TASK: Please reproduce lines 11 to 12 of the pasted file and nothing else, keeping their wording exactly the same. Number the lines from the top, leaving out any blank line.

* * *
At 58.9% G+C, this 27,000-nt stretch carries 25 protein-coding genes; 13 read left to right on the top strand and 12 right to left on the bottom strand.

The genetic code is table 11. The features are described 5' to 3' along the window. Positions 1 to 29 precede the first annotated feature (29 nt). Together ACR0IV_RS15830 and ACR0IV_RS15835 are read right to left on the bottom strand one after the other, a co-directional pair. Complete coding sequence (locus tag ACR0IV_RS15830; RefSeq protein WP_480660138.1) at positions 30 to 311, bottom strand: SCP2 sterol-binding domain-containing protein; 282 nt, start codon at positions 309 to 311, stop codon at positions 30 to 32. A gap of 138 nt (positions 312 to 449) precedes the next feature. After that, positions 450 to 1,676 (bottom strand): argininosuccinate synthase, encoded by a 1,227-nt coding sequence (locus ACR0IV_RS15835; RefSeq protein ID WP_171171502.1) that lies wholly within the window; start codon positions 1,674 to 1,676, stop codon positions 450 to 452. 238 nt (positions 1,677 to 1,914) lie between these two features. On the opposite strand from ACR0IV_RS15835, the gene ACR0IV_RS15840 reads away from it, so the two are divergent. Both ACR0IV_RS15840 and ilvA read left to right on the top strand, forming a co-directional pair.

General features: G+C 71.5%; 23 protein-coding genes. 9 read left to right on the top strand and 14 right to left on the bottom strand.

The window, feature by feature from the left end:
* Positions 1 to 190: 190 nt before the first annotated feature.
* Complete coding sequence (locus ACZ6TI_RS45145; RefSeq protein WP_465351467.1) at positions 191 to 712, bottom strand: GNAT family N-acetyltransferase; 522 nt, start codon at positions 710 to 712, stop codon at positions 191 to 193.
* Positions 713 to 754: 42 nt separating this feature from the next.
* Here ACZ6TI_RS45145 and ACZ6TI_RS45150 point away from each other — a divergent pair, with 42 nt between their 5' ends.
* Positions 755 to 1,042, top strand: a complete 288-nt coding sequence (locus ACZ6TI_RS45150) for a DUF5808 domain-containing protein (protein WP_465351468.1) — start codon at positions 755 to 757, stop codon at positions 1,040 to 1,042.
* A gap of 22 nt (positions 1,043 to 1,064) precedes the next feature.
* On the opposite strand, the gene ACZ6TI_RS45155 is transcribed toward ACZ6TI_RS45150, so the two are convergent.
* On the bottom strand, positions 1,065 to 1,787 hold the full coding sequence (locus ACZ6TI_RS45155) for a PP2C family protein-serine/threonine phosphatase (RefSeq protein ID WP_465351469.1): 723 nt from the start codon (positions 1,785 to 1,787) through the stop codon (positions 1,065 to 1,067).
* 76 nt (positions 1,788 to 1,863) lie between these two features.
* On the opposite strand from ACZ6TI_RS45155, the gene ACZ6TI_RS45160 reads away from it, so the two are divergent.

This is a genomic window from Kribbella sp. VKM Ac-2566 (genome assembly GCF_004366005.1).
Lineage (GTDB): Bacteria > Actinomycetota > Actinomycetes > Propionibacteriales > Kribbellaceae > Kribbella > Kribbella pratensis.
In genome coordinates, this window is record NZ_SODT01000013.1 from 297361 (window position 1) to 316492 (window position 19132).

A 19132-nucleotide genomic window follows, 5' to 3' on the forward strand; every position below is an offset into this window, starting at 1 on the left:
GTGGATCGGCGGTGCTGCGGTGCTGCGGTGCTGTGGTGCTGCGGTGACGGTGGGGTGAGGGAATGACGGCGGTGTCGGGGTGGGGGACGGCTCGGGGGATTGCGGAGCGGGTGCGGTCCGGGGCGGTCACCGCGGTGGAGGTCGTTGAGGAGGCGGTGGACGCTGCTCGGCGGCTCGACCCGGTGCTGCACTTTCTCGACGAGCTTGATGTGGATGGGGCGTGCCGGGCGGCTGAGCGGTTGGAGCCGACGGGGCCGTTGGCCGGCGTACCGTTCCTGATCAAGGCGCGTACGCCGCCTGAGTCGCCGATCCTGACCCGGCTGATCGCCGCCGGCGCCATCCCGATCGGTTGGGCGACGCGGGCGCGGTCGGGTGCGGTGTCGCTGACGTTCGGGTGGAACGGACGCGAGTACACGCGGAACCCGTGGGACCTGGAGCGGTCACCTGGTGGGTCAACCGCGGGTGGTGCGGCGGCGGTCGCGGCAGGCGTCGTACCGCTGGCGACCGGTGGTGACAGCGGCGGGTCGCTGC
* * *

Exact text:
* On the opposite strand, the gene ACZ6TI_RS45155 is transcribed toward ACZ6TI_RS45150, so the two are convergent.
* On the bottom strand, positions 1,065 to 1,787 hold the full coding sequence (locus ACZ6TI_RS45155) for a PP2C family protein-serine/threonine phosphatase (RefSeq protein ID WP_465351469.1): 723 nt from the start codon (positions 1,785 to 1,787) through the stop codon (positions 1,065 to 1,067).